EDITOR’S NOTE: This is a guest post by Mark Milatz, a local caddie at Whistling Straits. Be sure to give him a follow on Twitter @caddietales.
I started caddying at Whistling Straits in 2019, and hardly a day has gone by that the Ryder Cup hasn’t been a topic of conversation and excitement. After attending the opening practice round on Tuesday, I am even more pumped to watch the best players and caddies in the world trek around the course that I’m privileged to walk for six months out of the year.
What makes the event even more special is that it is taking place a mile and a half from the family farm that my wife grew up on. She never envisioned that her little rural farming community would one day be the center of the golf universe. Thankfully Herb Kohler and Pete Dye did possess such a vision!
The thing I enjoy most about caddying is the fellowship that is so prevalent on the links. I am thankful for the brotherhood that exists in the Caddie Shack, along with being grateful for the different groups that I get to meet on a daily basis. The Ryder Cup brings out the sense of community among golfers and fans more so than any other event in golf. When Jim Furyk led the crowd in chants of USA on the first tee box Tuesday morning, it was a brief reminder that life is better when we possess a sense of unity.
Speaking of the first tee box, the first hole (a 364-yard par 4) was a fun place to be for the first practice shots. I can only imagine what it is going to be like on Friday when the opening matches get underway! One of the things that I was paying attention to because of my position as a caddie was what club selection the pros would make for their tee shots. They all chose to hit their drivers, which is what I was hoping for, signaling that we may see some eagle opportunities for the big hitters on the squad come the weekend.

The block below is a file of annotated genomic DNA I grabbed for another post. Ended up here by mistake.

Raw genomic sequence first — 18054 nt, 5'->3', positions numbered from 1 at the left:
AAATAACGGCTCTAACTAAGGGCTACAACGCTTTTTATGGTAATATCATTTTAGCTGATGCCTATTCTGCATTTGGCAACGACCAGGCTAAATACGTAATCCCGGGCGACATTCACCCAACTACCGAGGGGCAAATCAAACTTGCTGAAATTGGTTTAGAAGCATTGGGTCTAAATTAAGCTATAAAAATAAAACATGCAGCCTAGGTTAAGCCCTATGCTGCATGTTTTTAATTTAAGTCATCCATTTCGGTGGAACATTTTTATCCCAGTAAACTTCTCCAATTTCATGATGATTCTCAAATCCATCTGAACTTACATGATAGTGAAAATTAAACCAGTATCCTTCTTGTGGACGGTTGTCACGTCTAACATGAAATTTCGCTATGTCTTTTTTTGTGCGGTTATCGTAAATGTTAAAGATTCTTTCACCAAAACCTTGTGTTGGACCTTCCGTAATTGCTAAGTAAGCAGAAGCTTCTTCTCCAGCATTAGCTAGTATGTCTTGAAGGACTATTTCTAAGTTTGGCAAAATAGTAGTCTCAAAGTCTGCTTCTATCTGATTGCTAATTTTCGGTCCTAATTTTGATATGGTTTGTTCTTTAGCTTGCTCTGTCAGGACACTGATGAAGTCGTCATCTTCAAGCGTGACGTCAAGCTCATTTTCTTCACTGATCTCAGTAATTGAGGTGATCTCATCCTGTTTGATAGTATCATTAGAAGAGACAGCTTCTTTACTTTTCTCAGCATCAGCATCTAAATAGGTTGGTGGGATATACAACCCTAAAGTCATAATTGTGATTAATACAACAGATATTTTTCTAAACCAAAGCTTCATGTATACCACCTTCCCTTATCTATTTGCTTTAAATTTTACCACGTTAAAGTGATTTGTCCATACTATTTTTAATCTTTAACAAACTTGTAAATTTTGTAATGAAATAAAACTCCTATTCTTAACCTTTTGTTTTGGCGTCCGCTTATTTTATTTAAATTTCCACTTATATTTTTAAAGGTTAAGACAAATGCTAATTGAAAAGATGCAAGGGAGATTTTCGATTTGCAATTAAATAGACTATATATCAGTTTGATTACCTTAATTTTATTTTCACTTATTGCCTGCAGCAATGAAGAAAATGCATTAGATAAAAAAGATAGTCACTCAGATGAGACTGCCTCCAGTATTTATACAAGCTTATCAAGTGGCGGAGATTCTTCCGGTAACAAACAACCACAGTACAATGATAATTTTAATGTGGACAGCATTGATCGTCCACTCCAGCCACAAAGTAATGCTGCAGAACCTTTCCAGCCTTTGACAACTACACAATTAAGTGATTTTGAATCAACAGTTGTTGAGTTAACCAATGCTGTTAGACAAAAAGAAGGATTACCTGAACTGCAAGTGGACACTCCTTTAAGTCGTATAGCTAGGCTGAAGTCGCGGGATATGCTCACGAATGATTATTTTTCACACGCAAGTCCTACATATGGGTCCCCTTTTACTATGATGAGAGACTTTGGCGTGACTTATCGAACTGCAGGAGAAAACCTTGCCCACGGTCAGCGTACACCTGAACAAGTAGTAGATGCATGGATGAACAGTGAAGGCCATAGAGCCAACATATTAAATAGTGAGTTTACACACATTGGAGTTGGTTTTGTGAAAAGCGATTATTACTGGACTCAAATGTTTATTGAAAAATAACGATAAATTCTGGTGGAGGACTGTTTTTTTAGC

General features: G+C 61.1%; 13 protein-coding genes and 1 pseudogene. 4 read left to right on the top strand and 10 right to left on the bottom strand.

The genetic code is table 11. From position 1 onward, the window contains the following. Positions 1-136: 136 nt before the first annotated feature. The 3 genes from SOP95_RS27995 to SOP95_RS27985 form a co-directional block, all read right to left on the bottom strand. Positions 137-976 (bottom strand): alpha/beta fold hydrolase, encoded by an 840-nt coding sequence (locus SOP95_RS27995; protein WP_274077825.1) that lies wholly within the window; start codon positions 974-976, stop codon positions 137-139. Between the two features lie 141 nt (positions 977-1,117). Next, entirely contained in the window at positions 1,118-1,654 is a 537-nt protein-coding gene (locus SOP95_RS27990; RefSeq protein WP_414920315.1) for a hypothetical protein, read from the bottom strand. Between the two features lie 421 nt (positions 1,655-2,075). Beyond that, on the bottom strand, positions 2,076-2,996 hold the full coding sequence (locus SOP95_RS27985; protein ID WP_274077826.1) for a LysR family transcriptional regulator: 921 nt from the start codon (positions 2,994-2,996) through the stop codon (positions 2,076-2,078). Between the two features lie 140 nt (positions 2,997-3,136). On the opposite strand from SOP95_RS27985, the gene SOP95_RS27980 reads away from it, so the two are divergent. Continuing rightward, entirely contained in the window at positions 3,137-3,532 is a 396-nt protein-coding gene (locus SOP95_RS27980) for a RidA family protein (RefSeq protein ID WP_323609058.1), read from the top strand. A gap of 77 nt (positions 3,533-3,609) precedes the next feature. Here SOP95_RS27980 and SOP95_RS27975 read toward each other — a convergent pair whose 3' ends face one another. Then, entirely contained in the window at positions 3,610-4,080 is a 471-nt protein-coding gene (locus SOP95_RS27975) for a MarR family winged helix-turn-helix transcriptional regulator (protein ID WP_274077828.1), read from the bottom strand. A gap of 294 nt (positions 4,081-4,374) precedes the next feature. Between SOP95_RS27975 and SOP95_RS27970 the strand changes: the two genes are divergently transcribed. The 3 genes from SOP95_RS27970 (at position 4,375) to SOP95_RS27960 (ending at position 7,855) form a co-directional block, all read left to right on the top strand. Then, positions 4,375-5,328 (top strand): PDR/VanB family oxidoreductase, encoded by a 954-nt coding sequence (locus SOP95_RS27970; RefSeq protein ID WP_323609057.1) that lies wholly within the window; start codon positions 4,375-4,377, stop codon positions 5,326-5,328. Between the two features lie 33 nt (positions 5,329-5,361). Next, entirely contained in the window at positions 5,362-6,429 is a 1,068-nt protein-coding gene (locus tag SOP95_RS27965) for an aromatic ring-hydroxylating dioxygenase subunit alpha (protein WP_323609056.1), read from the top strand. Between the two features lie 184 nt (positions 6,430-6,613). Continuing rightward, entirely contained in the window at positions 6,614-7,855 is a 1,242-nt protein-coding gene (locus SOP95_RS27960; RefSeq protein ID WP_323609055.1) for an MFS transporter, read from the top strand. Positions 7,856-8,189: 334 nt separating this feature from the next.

One hole that I’m especially excited to see the pros tackle is the 508-yard, par-4 eighth hole. It is the one hole on the course that looks most different from where the teams will play versus where we tee it up with our players. They will not even be able to see the fairway when they step up to hit. The second shot is likely to be 200 yards or more. 102 bunkers and a steep hill descending into Lake Michigan add to their challenge.
My favorite holes at Whistling Straits are the par 3s. Tuesday, I saw most of the guys stick it close to the hole on the third hole, but the pin is likely to be in a much more difficult position than it was for the first day of practice. The seventh hole is still a hot topic for many visiting players who remember John Daly throwing his club into the water during the PGA Championship. Take note if you ever visit the Straits that it’s also one of the best holes on the course for a picture.
The 12th hole is the shortest hole, but depending on where the flag is placed it will either be the easiest hole on the course, or as it is often described by local caddies, the shortest par 5 in America.
The final par 3, the 17th hole, is long and visually intimidating. One of the wishes of the local caddies is that a bunch of matches make it this far. It would be a shame if it didn’t factor into the outcome.
Speaking of wanting matches to make it far, there would be nothing better than a match coming down to the 18th hole, aptly named “Dyeabolical.” In three years caddying at the Straits I’ve seen a total of three birdies on this hole. It is an awesome test worthy of the Ryder Cup.
I hope that everyone watching from home gets a sense of the majestic beauty at Whistling Straits. Not every loop is fun. Not every loop leads to a great tip. But I can honestly say that I look out at Lake Michigan at least one time on every loop and possess awe about the amazing track carved out on its shores.
If you ever want to experience it for yourself, be sure to look me up so that I can help navigate you around the course.